Check taffeta bermudas, £8 with jacket by Angela at London Town from Stop the Shop. Bo Riddley tie, 15p. Bead ring at Britannia Land of Plenty, 50p. Biba tights, 55p. Anello and Davide bar shoes, £3.50. / Long check taffeta skirt, £8.50 and blouse, £5, Angela at London Town from Just Looking, SW3, 2007 W1. Feathers pewter pendant, £5. Hope and Eleanor bead purse, £4.75.
Printed chiffon skirt, £8 with matching short top, £7 by Jeff Banks at Fotheringay and Hepplewaite, P.R. Top Shops. Bead rope, Bo Riddley, 15p. Leaf choker at Van der Fransen, £1.25. Dolcis shoes, £5.95 / Silky dress with sailor collar, £8 at Van der Fransen, SW6. Silky short-sleeved jacket Fotheringay and Hepplewaite, £5.75. Dolcis shoes, £5.50.
Long satin dress, Gillian Richard, £10 at Way In. Clobber blouse, £8 at Stop the Shop. Feathers hat, £6.50. Russell & Bromley suede and snake shoes, £12.95 / Liberty print dress, Sujon, £17 at Fifth Avenue, W1. Fringed shawl at Britannia Land of Plenty, £12.50. Bus Stop diamante slides, 99p. Dolcis shoes, £5.50.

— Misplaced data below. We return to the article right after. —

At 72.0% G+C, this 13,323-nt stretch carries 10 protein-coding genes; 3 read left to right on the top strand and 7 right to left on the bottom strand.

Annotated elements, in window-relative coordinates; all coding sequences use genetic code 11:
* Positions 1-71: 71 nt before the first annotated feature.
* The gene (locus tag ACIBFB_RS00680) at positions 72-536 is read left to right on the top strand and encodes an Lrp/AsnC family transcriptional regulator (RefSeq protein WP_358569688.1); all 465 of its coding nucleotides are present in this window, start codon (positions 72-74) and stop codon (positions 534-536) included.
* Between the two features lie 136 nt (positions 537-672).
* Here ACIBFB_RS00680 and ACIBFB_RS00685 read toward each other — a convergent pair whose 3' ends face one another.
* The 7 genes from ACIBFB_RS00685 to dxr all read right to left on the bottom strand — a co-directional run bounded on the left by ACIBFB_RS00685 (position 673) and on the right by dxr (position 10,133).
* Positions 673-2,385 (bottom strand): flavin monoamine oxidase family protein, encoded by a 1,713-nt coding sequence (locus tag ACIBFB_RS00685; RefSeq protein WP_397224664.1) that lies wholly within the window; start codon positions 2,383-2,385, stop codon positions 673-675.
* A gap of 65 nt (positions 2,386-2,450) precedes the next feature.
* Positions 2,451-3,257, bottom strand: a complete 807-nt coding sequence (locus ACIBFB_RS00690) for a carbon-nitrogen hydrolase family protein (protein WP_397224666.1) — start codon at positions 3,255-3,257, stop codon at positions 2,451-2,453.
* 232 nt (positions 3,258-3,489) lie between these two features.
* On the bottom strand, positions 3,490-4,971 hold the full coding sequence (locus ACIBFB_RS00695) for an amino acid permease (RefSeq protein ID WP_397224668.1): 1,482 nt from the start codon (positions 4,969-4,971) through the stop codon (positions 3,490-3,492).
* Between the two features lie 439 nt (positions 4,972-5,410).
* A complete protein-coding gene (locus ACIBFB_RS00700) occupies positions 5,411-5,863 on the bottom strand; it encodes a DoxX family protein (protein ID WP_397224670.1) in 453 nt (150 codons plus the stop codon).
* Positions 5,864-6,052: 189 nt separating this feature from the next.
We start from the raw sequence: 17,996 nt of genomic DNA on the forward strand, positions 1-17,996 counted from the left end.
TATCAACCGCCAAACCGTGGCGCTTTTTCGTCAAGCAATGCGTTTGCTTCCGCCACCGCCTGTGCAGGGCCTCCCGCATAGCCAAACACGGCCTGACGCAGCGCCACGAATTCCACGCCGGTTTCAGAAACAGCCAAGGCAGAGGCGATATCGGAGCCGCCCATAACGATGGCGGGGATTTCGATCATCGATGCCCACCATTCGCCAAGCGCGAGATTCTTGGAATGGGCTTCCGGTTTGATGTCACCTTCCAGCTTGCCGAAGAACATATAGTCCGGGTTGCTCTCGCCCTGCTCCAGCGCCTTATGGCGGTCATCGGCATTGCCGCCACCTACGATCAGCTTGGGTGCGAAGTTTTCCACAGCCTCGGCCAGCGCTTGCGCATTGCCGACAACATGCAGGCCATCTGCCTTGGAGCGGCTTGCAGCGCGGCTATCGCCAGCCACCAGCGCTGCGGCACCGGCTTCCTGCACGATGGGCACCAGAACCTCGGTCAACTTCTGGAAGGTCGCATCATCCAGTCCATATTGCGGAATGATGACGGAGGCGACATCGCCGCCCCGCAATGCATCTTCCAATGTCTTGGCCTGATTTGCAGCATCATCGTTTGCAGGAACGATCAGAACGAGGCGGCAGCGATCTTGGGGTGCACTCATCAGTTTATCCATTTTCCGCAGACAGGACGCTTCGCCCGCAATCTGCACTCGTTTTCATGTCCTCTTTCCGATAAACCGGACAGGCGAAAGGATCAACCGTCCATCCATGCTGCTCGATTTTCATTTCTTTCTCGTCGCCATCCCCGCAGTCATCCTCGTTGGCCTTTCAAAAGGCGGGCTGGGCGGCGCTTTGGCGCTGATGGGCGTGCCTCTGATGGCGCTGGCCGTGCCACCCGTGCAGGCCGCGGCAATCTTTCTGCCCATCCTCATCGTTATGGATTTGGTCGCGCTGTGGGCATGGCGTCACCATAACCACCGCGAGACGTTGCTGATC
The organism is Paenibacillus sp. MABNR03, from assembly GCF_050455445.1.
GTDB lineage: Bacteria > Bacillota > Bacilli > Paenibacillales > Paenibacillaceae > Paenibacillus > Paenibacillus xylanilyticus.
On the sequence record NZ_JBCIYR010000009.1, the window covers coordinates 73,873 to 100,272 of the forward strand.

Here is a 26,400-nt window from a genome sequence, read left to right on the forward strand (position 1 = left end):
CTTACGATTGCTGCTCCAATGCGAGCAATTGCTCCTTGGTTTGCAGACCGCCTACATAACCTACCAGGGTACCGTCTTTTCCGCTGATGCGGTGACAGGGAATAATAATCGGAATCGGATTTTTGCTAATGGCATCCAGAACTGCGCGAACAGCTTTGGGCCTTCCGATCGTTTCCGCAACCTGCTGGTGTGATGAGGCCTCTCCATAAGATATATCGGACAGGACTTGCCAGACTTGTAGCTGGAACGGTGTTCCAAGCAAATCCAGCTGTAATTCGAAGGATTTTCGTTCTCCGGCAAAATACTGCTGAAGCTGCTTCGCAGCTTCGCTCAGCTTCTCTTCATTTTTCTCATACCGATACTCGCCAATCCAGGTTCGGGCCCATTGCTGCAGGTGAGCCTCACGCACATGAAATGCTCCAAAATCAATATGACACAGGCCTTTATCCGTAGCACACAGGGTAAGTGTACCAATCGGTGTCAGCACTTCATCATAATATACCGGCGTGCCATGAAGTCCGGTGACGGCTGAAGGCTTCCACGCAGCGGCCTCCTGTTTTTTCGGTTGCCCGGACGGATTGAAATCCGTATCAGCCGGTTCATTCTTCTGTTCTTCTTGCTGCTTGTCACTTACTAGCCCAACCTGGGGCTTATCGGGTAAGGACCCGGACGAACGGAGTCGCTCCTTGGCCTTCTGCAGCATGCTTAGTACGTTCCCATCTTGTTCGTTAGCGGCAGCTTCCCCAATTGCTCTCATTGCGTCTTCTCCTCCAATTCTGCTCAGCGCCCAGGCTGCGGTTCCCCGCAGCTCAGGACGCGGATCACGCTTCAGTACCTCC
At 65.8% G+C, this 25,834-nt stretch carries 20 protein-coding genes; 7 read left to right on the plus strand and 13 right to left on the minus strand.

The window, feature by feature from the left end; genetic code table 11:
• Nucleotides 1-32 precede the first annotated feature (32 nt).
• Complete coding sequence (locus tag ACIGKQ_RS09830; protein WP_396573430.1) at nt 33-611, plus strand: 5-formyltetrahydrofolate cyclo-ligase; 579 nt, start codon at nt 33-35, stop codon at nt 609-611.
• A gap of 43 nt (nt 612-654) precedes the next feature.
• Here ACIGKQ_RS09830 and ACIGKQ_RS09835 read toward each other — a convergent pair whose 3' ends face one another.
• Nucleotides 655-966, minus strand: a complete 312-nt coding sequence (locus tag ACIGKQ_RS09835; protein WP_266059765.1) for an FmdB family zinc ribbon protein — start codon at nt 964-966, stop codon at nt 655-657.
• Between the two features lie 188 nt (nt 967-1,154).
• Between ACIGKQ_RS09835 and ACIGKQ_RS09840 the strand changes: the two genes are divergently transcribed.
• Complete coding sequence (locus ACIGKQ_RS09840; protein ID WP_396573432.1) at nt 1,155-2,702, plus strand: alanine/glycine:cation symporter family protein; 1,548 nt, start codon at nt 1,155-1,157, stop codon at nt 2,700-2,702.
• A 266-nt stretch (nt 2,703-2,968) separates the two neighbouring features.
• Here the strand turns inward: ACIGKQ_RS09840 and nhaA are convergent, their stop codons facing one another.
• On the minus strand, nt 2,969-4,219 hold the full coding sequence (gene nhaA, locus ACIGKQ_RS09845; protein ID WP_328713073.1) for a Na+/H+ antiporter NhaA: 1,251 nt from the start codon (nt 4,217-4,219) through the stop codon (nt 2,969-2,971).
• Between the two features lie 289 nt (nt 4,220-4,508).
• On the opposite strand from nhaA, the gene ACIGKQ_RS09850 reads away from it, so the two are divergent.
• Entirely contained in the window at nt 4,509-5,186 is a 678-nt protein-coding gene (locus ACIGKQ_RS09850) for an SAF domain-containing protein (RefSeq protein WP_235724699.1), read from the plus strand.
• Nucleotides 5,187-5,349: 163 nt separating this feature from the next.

Black cotton dress with red buttons and piping, Harriet, £9 at Just Looking, SW3. Red suede belt, embroidered from Feathers. Red and blue ties with beads, Bo Riddley, 15p. / Lilac and green puffed sleeved dress, Harriet, £13.25 at Harrods, SW1, Bentalls Kingston. Feathers choker, £2.50. Fringed knit shawl, Crochetta for Knits and Leathers, £6. Dolcis shoes, £5.50.

Peasant in the Sun